Various atmospheric datasets are used to assess the atmospheric response to the two types of El Niño events as defined in section 2a. Monthly mean precipitation is taken from the Global Precipitation Climatology Project (GPCP) merged precipitation dataset, version 2.1 (Adler et al. 2003; Bolvin et al. 2009). Data are available from 1979 through 2007, with 2.5° × 2.5° horizontal resolution. Three meteorological reanalyses are used to calculate streamfunction, heat flux, temperature, and zonal wind diagnostics. Despite the small number of El Niño events included in this analysis, similarities in the El Niño response in multiple reanalysis datasets help identify robust results. Also, multiple reanalyses test the sensitivity of the results to the number and type of events included in the analysis.

The 40-yr European Centre for Medium-Range Weather Forecasts Re-Analysis (ERA-40) (Uppala et al. 2005) has vertical coverage up to 1 hPa and, for this study, is interpolated to a 2.5° × 2.5° horizontal grid. The 1979–2001 period is used in this analysis.

The Modern Era Retrospective–Analysis for Research and Applications (MERRA) is a reanalysis dataset based on an extensive set of satellite observations and on the Goddard Earth Observing System, version 5 (GEOS 5) data analysis (Bosilovich 2008). Currently, the MERRA reanalysis extends from 1979 through 2009. The MERRA reanalysis has vertical coverage up to 0.1 hPa and for this study has 1.25° × 1.25° horizontal resolution.

The National Centers for Environmental Prediction (NCEP)–U.S. Department of Energy (DOE) reanalysis product (Kanamitsu et al. 2002) covers the period from 1979 through 2009. The NCEP reanalysis has 2.5° × 2.5° horizontal resolution and vertical coverage up to 10 hPa.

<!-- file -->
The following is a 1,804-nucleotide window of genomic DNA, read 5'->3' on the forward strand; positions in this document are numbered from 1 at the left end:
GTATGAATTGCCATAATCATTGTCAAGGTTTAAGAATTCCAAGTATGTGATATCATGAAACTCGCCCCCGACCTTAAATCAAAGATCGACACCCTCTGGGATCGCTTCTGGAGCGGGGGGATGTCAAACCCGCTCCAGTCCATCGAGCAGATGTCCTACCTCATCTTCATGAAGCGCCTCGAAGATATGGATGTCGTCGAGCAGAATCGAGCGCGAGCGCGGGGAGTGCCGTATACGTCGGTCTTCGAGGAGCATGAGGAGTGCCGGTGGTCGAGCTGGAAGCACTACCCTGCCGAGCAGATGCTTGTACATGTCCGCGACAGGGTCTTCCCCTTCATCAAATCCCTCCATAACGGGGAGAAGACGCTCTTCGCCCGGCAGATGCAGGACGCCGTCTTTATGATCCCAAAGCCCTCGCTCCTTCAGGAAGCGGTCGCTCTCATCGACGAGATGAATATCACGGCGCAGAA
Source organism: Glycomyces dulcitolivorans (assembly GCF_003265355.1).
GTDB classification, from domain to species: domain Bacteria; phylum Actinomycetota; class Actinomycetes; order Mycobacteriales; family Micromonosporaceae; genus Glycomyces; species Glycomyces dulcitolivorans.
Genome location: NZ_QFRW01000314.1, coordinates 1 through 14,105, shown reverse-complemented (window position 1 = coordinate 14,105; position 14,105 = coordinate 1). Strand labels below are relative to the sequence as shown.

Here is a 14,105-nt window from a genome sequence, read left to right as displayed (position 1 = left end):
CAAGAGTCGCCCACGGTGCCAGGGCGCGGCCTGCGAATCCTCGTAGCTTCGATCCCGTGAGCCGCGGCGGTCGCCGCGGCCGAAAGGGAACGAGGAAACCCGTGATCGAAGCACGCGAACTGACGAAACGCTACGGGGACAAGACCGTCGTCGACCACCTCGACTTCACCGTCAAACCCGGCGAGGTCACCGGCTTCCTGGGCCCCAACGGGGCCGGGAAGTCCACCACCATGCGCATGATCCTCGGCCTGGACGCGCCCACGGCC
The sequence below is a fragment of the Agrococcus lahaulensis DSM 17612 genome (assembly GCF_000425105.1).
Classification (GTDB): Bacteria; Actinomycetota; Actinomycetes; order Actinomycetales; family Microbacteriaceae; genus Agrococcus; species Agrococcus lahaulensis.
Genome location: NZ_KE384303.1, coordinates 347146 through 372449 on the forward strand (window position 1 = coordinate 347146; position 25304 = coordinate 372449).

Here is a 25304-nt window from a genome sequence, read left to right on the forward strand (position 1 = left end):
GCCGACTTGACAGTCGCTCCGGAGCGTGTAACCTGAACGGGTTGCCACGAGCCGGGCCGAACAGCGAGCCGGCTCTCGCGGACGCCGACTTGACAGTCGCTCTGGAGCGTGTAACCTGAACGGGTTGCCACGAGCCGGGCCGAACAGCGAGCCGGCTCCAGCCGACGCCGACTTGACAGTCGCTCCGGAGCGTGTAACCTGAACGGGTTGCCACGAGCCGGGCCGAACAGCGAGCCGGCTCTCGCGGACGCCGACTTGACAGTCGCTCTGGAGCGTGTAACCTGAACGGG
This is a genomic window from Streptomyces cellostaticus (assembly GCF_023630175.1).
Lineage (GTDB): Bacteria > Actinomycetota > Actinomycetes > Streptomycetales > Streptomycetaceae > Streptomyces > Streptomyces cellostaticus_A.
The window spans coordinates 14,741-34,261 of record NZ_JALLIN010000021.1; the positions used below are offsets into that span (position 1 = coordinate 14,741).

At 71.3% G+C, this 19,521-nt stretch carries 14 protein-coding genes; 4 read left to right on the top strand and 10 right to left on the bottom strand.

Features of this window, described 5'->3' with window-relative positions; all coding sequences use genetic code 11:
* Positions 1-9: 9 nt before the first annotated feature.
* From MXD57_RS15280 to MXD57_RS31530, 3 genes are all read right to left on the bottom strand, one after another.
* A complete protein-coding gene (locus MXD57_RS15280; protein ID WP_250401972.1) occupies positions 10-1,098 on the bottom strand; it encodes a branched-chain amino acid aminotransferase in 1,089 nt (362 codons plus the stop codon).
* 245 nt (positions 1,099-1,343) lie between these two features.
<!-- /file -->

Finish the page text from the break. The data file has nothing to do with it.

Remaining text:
3. Results

a. Southern Hemisphere response to WP El Niño and CT El Niño events

In this section, observed precipitation, horizontal winds, eddy heat flux, and temperature fields are used to show that the strength and position of the SPCZ control the SH stratospheric response to El Niño events.

The strength and position of the SPCZ are largely controlled by the phase of ENSO (Juillet-Leclerc et al. 2006) and by the type of El Niño event. Figure 3 shows GPCP precipitation differences in WP El Niño and CT El Niño events, relative to an ENSO neutral composite, in the SPCZ region. There is more precipitation associated with the SPCZ, which extends diagonally from the northwest to the southeast corner of each plot, during both types of El Niño events than in ENSO neutral years. In WP El Niño events (Fig. 3a) there is a coherent increase in precipitation of 0.5–1 mm day−1 at the southeastern edge of the SPCZ. This region of increased precipitation coincides with the location of the largest correlations between precipitation and October–November midlatitude heat flux at 100 hPa (Fig. 4).